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Concurrency for in memory database

Concurrency for in memory database

(1) By Simone Mosciatti (siscia) on 2021-01-10 19:36:43 [source]

Hi all,

I have a particular use case where I would like to have multiple readers from an in memory database.

I tried two different approach, both with their complexity:

  1. multiple threads sharing the same connection
  2. multiple threads each with its own connection, open as a shared cached. (file:some-random-stuff?mode=memory&cache=shared)

Unfortunately it seems that even for ready only workload, the thread don't proceed in parallel.

Is that possible? Or should I expect all the threads to run in parallel?

Best regards

(2) By Keith Medcalf (kmedcalf) on 2021-01-10 23:32:59 in reply to 1 [link] [source]

multiple threads sharing the same connection

This will never work because a connection is only serially re-entrant. Only a single thread can be executing "inside" a connection at a time.

multiple threads each with its own connection, open as a shared cached.

Although shared cache can do this through the magic of illusion, shared cache was designed for really itty bitty boxes where CPU execution is measured in seconds per instruction and RAM is measured in single-digits of bytes. It is not usually not suitable for use except in environments where performance is not a consideration or a possibility.

Use a proper connection-per-thread and put the database on a shared memory device such as a RAMDISK or on Linux /dev/shm (or the equivalent for whatever OS you are using).

Note that in almost all cases there will be something which is inherently serial and that the illusion of concurrent threads is almost always entirely that: an illusion.

(3) By anonymous on 2021-01-10 23:53:29 in reply to 1 [link] [source]

Consider disabling the shared cache. And also, if possible for your use case, turn memory stats collection off using the SQLITE_CONFIG_MEMSTATUS configuration option

(4) By Simone Mosciatti (siscia) on 2021-01-11 11:28:01 in reply to 2 [link] [source]


Basically you are saying that parallel reads against an SQLite (in-memory) database are basically impossible.

And the solution you are suggesting is a connection per thread, without shared cached.

However, I should not expect a linear increase in performance but some marginal increase.

You did not mention the WAL journal, it is something I would consider in your opinion?

Thanks a lot!

(5) By Simone Mosciatti (siscia) on 2021-01-11 11:28:19 in reply to 3 [link] [source]

Thanks a lot!

(6) By Keith Medcalf (kmedcalf) on 2021-01-11 14:00:54 in reply to 4 [link] [source]

Basically you are saying that parallel reads against an SQLite (in-memory) database are basically impossible.

SQLite3 does not really support the concept of an "in memory database". Things that are "in memory" are not databases, they are temp stores. I suppose that one could write a VFS that allowed a database to be stored in memory but currently that is not really the case. A database exists on a filesystem. You can create a filesystem that is resident in memory (that is called a RAMDISK or you can use the /dev/shm on Linux or whatever it is called on the Operating System you are using) and put a database there.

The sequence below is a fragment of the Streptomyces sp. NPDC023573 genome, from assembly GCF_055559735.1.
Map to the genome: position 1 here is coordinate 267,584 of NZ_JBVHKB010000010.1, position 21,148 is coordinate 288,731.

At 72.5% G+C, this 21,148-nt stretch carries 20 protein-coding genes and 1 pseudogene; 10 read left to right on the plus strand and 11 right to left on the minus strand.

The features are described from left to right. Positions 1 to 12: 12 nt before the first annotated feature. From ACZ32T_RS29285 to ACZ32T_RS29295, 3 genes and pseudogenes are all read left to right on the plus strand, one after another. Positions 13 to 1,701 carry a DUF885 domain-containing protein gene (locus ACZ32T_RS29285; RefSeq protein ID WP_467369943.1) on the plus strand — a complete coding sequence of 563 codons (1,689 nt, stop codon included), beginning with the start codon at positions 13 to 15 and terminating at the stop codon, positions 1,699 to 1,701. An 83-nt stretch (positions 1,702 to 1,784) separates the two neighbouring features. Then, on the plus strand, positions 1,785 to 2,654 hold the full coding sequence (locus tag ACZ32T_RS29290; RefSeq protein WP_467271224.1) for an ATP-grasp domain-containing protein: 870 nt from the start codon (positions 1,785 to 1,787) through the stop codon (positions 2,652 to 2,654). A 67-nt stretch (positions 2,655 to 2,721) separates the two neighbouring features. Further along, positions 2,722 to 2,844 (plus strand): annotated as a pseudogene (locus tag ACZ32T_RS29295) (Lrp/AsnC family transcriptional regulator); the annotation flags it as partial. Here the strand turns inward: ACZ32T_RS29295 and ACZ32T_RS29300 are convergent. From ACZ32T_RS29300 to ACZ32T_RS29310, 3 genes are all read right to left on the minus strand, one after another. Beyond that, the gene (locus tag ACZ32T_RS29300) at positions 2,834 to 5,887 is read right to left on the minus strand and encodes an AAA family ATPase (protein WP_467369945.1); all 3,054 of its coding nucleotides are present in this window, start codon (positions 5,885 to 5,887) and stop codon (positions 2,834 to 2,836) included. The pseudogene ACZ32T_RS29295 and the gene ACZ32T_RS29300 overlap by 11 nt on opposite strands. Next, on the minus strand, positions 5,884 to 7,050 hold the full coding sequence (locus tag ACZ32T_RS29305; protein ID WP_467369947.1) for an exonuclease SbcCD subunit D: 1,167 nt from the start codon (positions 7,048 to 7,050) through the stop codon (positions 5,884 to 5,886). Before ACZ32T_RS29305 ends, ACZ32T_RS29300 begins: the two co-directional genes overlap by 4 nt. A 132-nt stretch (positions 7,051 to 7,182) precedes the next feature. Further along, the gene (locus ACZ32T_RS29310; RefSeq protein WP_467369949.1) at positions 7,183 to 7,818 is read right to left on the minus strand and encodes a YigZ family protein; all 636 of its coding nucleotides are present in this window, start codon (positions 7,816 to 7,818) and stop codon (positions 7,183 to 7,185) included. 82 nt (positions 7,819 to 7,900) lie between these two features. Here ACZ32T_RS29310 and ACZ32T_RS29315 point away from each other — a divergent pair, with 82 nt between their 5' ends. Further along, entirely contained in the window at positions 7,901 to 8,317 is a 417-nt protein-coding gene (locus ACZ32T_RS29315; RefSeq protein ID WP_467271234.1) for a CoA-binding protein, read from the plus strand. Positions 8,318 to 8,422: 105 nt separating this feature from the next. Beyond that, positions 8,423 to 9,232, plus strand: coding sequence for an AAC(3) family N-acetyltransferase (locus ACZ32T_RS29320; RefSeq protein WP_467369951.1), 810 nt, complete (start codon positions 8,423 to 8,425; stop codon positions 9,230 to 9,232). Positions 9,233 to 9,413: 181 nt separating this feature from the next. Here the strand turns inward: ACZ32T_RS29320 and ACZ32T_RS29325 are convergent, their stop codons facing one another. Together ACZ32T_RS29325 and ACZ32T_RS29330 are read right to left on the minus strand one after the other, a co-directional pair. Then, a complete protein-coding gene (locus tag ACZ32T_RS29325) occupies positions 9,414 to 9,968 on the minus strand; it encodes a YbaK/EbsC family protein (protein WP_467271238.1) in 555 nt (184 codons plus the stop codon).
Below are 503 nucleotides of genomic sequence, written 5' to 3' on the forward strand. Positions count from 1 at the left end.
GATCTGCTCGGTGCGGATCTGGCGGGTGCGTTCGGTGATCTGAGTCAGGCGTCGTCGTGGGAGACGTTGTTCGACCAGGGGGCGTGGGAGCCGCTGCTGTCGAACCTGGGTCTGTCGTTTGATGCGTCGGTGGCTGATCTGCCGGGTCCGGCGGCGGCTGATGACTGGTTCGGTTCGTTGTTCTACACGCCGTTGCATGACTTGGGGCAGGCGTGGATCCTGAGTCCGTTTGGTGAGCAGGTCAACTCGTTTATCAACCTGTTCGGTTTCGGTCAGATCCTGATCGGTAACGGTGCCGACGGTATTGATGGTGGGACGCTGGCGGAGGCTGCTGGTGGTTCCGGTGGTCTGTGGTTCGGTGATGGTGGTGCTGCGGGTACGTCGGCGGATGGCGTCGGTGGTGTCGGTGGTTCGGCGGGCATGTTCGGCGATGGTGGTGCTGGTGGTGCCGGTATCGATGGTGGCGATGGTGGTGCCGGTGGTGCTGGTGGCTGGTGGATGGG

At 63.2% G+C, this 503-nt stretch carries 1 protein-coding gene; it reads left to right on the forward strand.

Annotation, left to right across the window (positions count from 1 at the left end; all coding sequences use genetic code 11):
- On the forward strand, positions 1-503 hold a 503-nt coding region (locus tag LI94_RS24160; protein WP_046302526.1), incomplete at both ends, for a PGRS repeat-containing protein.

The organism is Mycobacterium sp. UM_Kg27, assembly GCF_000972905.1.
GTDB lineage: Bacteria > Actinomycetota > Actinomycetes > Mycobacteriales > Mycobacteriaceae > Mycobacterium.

However, I should not expect a linear increase in performance but some marginal increase.

For some definition of marginal, that is correct. This is how all multileaved processing works. You add more "leavings" to the mix until either (a) the management overhead of the "leavings management" outweighs the advantage gained by adding the "leaving" or some resource under contention is 100% utilized. The objective of "Performance Management" is to obtain maximize the utilization of each resource in contention while minimizing the impact on each individual "leaving" compared to that "leaving" having exclusive access to all resources. This is called the "Multiprogramming Ratio". Given a set of "leavings" (processes/jobs) X the "multiprogramming ratio" is the ratio between the elapsed time taken to run all the components of X side-by-each (concurrently) vs one-after-each (serially). The objective is to "adjust" the contents of the set X such that the MPR is maximized while the impact on any particular component of X is still acceptable.

This is the same process as is used to determine how many elevators are required to service an office or apartment building. You can not spend money to buy elevators and have people queued up waiting for the insufficient capacity all the time and thus not manage to accomplish very much of anything at all because everyone is always waiting days for the elevators that are already full, or you can go crazy and buy one elevator per office/apartment and have them unused 99.999999% of the time. The "trick" is to spend just enough money for just enough elevators that most of them are used to their maximum capacity most of the time without anyone having to wait longer for service than they would if there was no competition for elevator rides (or, more reasonably, that no one wants to rent an apartment or office there because it sucks).

(7) By Rowan Worth (sqweek) on 2021-01-11 16:22:49 in reply to 1 [link] [source]

You might want to check this one:


But in the default serialized mode I'm pretty sure the mutexes involved are per-connection, so I wouldn't expect the threading mode to inhibit multiple threads which are using separate connections.

It's possible that in-memory databases don't follow exactly the same locking protocol (which is usually based on file locking primitives) and need to be more conservative about reader access. Normally the database pages held in memory provide a kind of private "staging area" for the connection to collect modifications before committing them to the database proper, I imagine in-memory databases don't have this extra layer of insulation between connections (especially in shared-cache mode).